By Steve Aschburner, NBA.com CLEVELAND – Losing the first game is a relative wake-up call, no big deal, a call to tweak and adjust. Losing the first two is urgent, something more troubling, a sense of one’s playoff life flashing before one’s eyes. Losing four? It’s oh-vah. Oh-four is 1, 2, 3, Cancun, “gone fishin’” and next season rolled into one. That leaves an 0-3 deficit, which mostly is sad. At 0-3, the story essentially has been written, a struggling team’s fate decided. In the NBA, there is no wiggle room whatsoever – 129 teams in league playoff history have fallen behind 0-3 in a best-of-seven, 129 teams have lost those series. Only three such teams even rallied enough to force a Game 7: the 1951 Rochester Royals against New York, the 1994 Denver Nuggets against Utah and the 2003 Portland Trailblazers against Dallas. And yet, nothing is official. The plug hasn’t been pulled, flatline or not. That was evident Sunday (Monday, PHL time) when someone asked Toronto’s Kyle Lowry one of those big-picture, assess-this-season questions. “Our season ain’t over yet,” the Raptors point guard said, instinctively pushing back. “Ask me that question when it’s over.” Narrator: It’s over. Most who stayed up late Saturday (Sunday, PHL time) consider Toronto’s series against the Cleveland Cavaliers to be over not only because they trail 0-3 but because of the way they got there. Specifically, LeBron James’ unlikely, drive-left, shoot-right, one-footed bank shot at the buzzer that won it, 105-103. It enthralled the sellout crowd at Quicken Loans Arena, but appalled the Raptors’ traveling party of three dozen or so. Folks who care probably have watched the final play multiple times. The Raptors officially haven’t watched it other than in real time. Coach Dwane Casey intentionally did not subject his players to a film session Sunday (Monday, PHL time). “We know what the issues are, what they were,” Casey said after the team’s light workout at the practice gym inside the Cavaliers’ arena. “From a team standpoint, 17 turnovers broke our back. Some of our schematic things we didn’t cover properly broke our back. The things that led up to the end of the game are what we need to clean up.” More precisely, it was the things that led up to the fourth quarter that cost Toronto. From that point, the Raptors were pretty good, outscoring the Cavaliers 38-26 while sinking seven of their 11 three-point shots. They got all the way back from a 14-point deficit in the quarter, tying at 103 only to have their hearts stomped on by James’ spectacular finish. Before that final quarter, though, Toronto was too reckless with the ball. It had missed 16 of its 22 from the arc. And one of its two All-Stars, wing DeMar DeRozan, had played his way to Casey’s bench, with 3-of-12 shooting, unimpressive defense, a mere eight points and a minus-23 rating. Casey’ explanation for not putting DeRozan back in the game was simple: The guys he was using were rolling. It was a snapshot of the bottom-line approach he and his staff will need again in Game 4 Monday (Tuesday, PHL time). DeRozan, naturally, doesn’t want anything like it to happen again. This LeBron/Cleveland stuff has been heavy enough: nine consecutive playoff defeats, three straight postseasons being put out by the Cavaliers and, personally, the onus in this man’s NBA of 2018 to be 0-for-16 from three-point range in the 13 playoff games since 2016. DeRozan didn’t run from the lousy stew of frustration, anger, resignation and embarrassment he felt while his brothers kept plugging. As Saturday turned into Sunday – an “extremely long night,” DeRozan said – the Raptors’ leading scorer in 2017-18 (23.0 ppg) ruminated pretty good. “It was rough. As a competitor, definitely rough,” he said. “But I think it’s something you carry over to today. Let it fuel you. ... I’ve had lots of [times] where I got down on myself. It’s all about how you respond. “There’s really nothing much you can do, honestly, but watch the time go by. Wait for when the time comes to be able to get this feeling off you. And in order to get that feeling off you is to go back out there, help your teammates and get a win.” Lowry, asked how they would manage that, reduced his formula to one word. “Rumble,” he said. “No matter what, you rumble. Rumble, young man, rumble.” Toronto did play with overdue physical force in Game 3 and will make that a priority again. Rookie OG Anunoby’s individual defense on James has been solid, generally without overt double-teaming. Through the three games, though, the Raptors have committed 18 more fouls and 20 more turnovers, too many mistakes when losing Game 1 in overtime and Saturday (Sunday, PHL time) by that single bucket. Whenever it gets here for the Raptors, the summer is going to be longer than they’d hoped. So, going out strong does matter. “You choose to continue to fight,” Casey said of his players. The Toronto coach recalled his days as an assistant in Seattle, when the SuperSonics fell behind 0-3 against Michael Jordan and the Bulls in the 1996 Finals. Rather than fold, they won the next two games at home in the 2-3-2 format to force the series back to Chicago. Said Casey: “Guys just made up their minds, ‘We’re not giving in. We’re not quitting. We’ve got too much sweat equity.’ We won the regular season conference title. Guys put in the work to get where they are. We’ve got a group of young players who committed to getting better and did. “The easy thing to do is just to write us off and write ourselves off. But you choose to be a warrior. You choose to continue to fight.” Steve Aschburner has written about the NBA since 1980. You can e-mail him here, find his archive here and follow him on Twitter. The views on this page do not necessarily reflect the views of the NBA, its clubs or Turner Broadcasting......»»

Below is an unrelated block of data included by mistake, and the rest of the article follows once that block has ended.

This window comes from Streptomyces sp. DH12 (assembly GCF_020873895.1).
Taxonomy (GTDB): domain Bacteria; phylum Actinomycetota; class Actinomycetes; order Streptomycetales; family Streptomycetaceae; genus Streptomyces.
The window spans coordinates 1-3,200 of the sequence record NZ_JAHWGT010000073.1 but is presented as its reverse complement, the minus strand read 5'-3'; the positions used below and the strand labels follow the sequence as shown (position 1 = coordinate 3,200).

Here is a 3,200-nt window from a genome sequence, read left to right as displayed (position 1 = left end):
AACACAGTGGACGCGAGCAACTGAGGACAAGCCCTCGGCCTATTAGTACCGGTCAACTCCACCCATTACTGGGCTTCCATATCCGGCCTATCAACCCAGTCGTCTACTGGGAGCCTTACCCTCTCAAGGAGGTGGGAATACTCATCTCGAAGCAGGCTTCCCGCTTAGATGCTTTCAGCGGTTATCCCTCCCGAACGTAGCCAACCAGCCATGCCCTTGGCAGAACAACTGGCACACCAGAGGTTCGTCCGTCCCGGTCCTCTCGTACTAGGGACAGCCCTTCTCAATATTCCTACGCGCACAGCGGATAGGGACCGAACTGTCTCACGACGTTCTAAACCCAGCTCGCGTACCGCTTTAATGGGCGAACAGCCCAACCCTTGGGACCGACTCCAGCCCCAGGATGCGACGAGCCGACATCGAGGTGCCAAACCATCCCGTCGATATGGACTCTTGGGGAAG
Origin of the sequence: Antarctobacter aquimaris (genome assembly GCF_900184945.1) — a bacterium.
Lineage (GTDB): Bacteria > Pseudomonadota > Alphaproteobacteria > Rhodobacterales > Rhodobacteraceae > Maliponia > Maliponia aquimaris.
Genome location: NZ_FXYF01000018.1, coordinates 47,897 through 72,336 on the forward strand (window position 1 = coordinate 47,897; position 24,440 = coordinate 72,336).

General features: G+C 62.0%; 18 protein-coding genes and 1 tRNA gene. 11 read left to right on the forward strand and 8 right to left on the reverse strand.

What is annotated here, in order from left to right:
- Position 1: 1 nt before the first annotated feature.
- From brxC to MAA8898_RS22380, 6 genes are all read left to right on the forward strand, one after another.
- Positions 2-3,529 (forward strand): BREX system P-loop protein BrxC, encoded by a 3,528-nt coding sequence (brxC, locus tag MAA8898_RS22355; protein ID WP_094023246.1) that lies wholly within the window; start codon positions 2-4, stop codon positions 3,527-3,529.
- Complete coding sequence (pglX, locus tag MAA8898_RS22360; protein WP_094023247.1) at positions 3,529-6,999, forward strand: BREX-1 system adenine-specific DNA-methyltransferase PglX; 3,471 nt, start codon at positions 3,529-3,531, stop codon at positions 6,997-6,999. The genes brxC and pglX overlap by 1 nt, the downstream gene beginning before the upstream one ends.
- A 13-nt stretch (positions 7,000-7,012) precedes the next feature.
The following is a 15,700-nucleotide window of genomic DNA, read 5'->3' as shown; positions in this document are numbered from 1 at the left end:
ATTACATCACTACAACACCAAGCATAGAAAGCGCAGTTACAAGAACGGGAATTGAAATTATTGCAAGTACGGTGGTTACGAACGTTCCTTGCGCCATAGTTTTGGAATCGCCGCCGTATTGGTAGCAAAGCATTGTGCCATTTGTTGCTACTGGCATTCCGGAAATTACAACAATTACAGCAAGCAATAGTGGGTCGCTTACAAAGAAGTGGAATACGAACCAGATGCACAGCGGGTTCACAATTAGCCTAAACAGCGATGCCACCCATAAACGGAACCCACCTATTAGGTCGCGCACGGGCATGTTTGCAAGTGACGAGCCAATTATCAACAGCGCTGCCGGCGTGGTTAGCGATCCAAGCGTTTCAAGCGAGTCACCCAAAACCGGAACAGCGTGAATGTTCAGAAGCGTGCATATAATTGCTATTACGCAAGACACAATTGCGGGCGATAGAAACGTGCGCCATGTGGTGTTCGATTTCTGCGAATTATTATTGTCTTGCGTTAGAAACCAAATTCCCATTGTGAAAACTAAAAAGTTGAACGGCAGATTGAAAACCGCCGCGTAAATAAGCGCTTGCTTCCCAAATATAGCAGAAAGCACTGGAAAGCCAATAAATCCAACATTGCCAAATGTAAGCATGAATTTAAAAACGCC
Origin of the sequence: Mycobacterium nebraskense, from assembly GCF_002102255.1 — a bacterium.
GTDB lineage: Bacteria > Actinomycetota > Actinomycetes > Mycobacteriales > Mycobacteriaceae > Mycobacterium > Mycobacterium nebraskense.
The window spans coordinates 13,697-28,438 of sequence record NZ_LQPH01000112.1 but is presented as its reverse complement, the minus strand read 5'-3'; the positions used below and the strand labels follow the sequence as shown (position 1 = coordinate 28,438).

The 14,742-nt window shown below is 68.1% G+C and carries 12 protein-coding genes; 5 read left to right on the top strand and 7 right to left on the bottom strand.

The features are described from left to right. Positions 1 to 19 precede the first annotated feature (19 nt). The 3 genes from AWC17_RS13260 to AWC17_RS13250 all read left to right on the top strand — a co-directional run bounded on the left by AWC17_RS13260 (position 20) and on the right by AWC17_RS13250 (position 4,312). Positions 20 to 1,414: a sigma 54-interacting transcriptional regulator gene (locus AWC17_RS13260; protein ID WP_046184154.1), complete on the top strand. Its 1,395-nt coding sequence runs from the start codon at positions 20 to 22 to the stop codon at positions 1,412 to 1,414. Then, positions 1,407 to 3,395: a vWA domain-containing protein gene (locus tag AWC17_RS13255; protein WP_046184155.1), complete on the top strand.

Category: sportsSource:  abscbnRelated NewsMay 7th, 2018